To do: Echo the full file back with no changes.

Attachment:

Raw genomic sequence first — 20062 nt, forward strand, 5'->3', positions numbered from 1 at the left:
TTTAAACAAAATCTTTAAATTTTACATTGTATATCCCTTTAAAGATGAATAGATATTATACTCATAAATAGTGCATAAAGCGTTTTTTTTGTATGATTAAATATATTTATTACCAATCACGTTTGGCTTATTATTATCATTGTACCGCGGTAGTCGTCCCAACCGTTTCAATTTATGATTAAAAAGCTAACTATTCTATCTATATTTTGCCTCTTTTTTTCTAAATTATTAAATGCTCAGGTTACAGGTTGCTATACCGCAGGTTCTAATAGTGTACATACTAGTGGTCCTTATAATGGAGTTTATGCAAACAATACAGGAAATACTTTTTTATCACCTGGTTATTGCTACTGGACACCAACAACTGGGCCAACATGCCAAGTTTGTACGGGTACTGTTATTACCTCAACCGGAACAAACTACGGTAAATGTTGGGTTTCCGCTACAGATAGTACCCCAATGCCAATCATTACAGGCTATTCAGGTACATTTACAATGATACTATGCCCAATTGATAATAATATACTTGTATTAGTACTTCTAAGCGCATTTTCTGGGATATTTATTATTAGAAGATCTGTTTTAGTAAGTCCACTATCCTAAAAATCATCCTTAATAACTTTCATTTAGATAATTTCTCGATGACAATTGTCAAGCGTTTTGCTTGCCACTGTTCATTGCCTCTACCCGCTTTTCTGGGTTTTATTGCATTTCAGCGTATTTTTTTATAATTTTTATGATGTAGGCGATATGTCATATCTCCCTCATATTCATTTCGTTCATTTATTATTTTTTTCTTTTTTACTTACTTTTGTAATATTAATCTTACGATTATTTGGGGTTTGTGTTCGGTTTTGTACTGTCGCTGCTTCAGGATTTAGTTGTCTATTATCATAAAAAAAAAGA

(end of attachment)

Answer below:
Raw genomic sequence first — 20062 nt, forward strand, 5'->3', positions numbered from 1 at the left:
TTTAAACAAAATCTTTAAATTTTACATTGTATATCCCTTTAAAGATGAATAGATATTATACTCATAAATAGTGCATAAAGCGTTTTTTTTGTATGATTAAATATATTTATTACCAATCACGTTTGGCTTATTATTATCATTGTACCGCGGTAGTCGTCCCAACCGTTTCAATTTATGATTAAAAAGCTAACTATTCTATCTATATTTTGCCTCTTTTTTTCTAAATTATTAAATGCTCAGGTTACAGGTTGCTATACCGCAGGTTCTAATAGTGTACATACTAGTGGTCCTTATAATGGAGTTTATGCAAACAATACAGGAAATACTTTTTTATCACCTGGTTATTGCTACTGGACACCAACAACTGGGCCAACATGCCAAGTTTGTACGGGTACTGTTATTACCTCAACCGGAACAAACTACGGTAAATGTTGGGTTTCCGCTACAGATAGTACCCCAATGCCAATCATTACAGGCTATTCAGGTACATTTACAATGATACTATGCCCAATTGATAATAATATACTTGTATTAGTACTTCTAAGCGCATTTTCTGGGATATTTATTATTAGAAGATCTGTTTTAGTAAGTCCACTATCCTAAAAATCATCCTTAATAACTTTCATTTAGATAATTTCTCGATGACAATTGTCAAGCGTTTTGCTTGCCACTGTTCATTGCCTCTACCCGCTTTTCTGGGTTTTATTGCATTTCAGCGTATTTTTTTATAATTTTTATGATGTAGGCGATATGTCATATCTCCCTCATATTCATTTCGTTCATTTATTATTTTTTTCTTTTTTACTTACTTTTGTAATATTAATCTTACGATTATTTGGGGTTTGTGTTCGGTTTTGTACTGTCGCTGCTTCAGGATTTAGTTGTCTATTATCATAAAAAAAAAGA